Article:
Making Lemonade Out of My Lemons

By Eva Solomon
CEO, Epic Races

Two big things happened to me in 2017. An injury caused me to take most of the year off of running, and I turned 50. I was prepared for turning 50 and knew exactly how I wanted to celebrate, I was not at all prepared for injury. Training and competition have always been a part of me, and it was important for me to figure out a way to keep that part of me. I’m all about making lemonade out of my lemons so I didn’t dwell on what I couldn’t do, I focused on what I could do and decided to start lifting weights. Since I like to train for a competition as opposed to training just to train, I looked around and lo and behold I found the perfect competition: The Michigan Senior Olympics Powerlifting Competition. I signed up and started training.

Aside from wanting to win my age group, I had three goals in mind:
1.To get stronger
2. Run faster once healed and back to running regularly
3. Prevent further injury

I also needed to learn how to lift properly and figure out how to fit this new form of training into my schedule. I was accustomed to being able to just leave my front door and get in a good one-hour workout. I headed over to American Home Fitness to get educated and get some new home equipment so I would be sure to not miss a workout. In fact, as I’m writing this, I am on a plane coming back from the Triathlon Business International Conference. I will be landing too late to go to the gym, but after missing 4 days of weight training, I know I will be able to squeeze in 20 minutes at home.

The powerlifting competition is benching and deadlift so I started a program focusing on “the big 3”: squat, deadlift, and bench press. While squatting is not part of the competition, I think it’s important for the deadlift as well as for a balanced weightlifting program. I know what you’re thinking. These exercises are totally intimidating, will create bulk, and there is no way they will help improve running. Well, my experience shows that this is a myth! I started benching 2 days per week, doing squats one day per week, deadlifts one day per week, and focused on core and smaller muscles 2 days per week with one day off.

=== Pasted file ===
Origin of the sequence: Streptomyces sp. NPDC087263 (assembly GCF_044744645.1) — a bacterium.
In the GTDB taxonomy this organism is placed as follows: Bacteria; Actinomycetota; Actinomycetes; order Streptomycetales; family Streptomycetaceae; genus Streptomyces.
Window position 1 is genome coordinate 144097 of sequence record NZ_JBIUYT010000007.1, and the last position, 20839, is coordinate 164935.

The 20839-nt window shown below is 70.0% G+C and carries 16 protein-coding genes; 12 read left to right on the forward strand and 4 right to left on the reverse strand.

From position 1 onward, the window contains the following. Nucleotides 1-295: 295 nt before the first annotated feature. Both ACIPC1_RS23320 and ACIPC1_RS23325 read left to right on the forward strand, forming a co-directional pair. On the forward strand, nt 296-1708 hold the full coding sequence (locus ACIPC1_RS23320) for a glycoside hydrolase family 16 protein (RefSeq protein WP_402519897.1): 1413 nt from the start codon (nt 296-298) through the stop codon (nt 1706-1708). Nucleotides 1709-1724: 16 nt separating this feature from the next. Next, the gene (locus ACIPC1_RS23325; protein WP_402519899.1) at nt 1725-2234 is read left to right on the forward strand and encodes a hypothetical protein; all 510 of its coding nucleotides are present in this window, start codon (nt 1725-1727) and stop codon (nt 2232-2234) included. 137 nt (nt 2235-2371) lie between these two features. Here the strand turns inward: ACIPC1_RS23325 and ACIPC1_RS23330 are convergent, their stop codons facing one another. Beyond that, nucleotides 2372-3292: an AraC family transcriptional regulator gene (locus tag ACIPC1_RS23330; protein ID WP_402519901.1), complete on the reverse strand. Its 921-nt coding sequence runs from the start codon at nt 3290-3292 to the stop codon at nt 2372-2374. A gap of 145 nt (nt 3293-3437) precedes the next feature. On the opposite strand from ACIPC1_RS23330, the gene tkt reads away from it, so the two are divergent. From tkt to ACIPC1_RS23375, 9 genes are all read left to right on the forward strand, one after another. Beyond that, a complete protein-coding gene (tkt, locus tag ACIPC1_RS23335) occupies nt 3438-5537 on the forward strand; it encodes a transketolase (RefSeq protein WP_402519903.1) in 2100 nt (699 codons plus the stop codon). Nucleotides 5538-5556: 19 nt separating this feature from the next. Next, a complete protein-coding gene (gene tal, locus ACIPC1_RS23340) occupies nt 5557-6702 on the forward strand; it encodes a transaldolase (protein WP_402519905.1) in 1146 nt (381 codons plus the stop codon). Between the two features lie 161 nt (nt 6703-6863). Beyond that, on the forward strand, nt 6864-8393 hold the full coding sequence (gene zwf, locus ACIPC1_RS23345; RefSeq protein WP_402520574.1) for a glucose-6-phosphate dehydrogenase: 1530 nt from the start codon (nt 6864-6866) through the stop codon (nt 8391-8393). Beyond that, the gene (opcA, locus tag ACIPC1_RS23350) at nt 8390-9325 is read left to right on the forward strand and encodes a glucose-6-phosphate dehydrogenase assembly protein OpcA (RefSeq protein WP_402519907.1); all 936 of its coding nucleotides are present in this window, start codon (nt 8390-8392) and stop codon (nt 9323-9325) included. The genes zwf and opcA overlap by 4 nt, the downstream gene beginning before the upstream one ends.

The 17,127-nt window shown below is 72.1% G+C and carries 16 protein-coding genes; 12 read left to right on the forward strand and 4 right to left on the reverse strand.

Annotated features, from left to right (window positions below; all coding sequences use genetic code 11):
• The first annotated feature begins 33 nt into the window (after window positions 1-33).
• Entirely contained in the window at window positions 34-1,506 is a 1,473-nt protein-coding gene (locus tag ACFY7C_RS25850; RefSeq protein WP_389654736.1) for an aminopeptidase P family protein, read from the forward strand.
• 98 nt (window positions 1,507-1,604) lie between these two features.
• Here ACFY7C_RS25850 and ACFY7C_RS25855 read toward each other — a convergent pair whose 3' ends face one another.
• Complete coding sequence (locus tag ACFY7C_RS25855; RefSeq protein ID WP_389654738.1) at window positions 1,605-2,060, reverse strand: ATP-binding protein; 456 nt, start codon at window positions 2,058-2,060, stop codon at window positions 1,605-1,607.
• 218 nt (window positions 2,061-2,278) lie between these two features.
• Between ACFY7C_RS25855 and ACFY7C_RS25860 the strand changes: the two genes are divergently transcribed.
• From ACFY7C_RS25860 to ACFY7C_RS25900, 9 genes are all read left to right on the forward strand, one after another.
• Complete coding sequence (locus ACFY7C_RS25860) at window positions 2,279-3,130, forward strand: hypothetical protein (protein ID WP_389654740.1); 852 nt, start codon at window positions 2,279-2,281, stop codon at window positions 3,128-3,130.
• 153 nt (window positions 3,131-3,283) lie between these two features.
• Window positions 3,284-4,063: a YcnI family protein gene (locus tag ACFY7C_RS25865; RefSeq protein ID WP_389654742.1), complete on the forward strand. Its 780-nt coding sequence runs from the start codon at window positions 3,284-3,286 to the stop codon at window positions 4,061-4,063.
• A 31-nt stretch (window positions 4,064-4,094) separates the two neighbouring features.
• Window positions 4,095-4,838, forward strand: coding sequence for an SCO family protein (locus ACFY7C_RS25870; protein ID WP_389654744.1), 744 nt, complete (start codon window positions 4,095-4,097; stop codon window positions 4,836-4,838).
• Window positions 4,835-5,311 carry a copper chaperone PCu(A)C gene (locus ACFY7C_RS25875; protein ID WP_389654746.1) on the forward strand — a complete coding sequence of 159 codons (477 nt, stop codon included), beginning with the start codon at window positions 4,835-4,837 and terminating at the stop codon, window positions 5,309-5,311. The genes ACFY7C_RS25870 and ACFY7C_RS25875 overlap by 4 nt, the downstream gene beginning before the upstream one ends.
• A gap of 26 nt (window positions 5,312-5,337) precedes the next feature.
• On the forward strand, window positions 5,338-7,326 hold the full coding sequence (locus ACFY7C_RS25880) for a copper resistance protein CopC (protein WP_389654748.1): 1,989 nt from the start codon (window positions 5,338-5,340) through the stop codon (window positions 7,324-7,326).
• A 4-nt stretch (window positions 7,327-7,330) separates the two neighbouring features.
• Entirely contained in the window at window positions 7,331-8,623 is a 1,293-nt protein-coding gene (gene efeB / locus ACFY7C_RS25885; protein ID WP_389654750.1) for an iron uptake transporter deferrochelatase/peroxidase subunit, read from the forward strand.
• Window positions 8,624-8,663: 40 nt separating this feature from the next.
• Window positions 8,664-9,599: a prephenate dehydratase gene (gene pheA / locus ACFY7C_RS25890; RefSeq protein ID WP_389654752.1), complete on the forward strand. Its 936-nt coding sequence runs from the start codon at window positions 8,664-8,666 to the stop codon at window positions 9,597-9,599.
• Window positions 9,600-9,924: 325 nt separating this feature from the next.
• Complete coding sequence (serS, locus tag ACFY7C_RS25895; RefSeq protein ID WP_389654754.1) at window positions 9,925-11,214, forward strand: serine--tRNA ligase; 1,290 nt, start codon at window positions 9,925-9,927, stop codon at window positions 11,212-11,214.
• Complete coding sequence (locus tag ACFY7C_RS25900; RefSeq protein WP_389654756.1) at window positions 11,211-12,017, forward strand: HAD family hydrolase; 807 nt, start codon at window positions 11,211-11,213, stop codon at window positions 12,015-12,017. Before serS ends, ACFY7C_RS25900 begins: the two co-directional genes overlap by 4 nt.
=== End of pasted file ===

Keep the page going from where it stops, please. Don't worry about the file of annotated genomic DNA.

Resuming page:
After 3 months of weight training my strength increased by 50%. I missed swimming, biking, and running terribly, but seeing these gains were exciting and encouraging.

I continued the weight training along with physical therapy at Probility Physical Therapy (of course!) and mid-May of 2017 I felt ready to try to start running again. I did a run/walk program for several months and in October decided to enter the American Home Fitness 5K which is the 5K associated with the Detroit Free Press Marathon. To my surprise, I ran the fastest 5K I have run in 5 years and I finished 3rd in my age. I felt strong and injury-free!

I am now gearing up for the Michigan Senior Olympic Powerlifting Competition which will be held on February 12. Stay tuned to hear how that goes!

I encourage you to integrate some sort of weight training into your training plan. It is very important to do the exericises correctly and to always have a spotter when lifting heavy weight. Please be sure to hire a trainer and/or educate yourself on how to do the exercises correctly. And, of course, always check with your doctor before starting a new exercise program. Here is how I started:

Day 1 (Monday):
Bench: 4 sets of 6 reps
Incline Bench: 4 sets of 6 reps
Dips: 3 sets of 10 reps
Triceps extension: 3 sets of 8 reps
Planks: 3 rounds for maximum time possible

Day 2 (Wednesday):
Squat: 3 sets of 8 reps
Single leg hip thrust: 3 sets of 12 reps
Leg press: 3 sets of 8 reps
Overhead press: 3 sets of 10 reps
Single leg Romanian deadlift: 3 sets of 10 reps

Day 3 (Saturday):
Deadlift: 3 sets of 5 reps (Start at 15 lbs. heavier than your starting squat weight.)
Swimmers: 3 sets of 10 reps
Single-arm Row: 3 sets of 12 reps
TRX ab workout: Pike/Plank/Side Plank

Videos to get you started:

How to Deadlift

How to Bench Press

How to Squat

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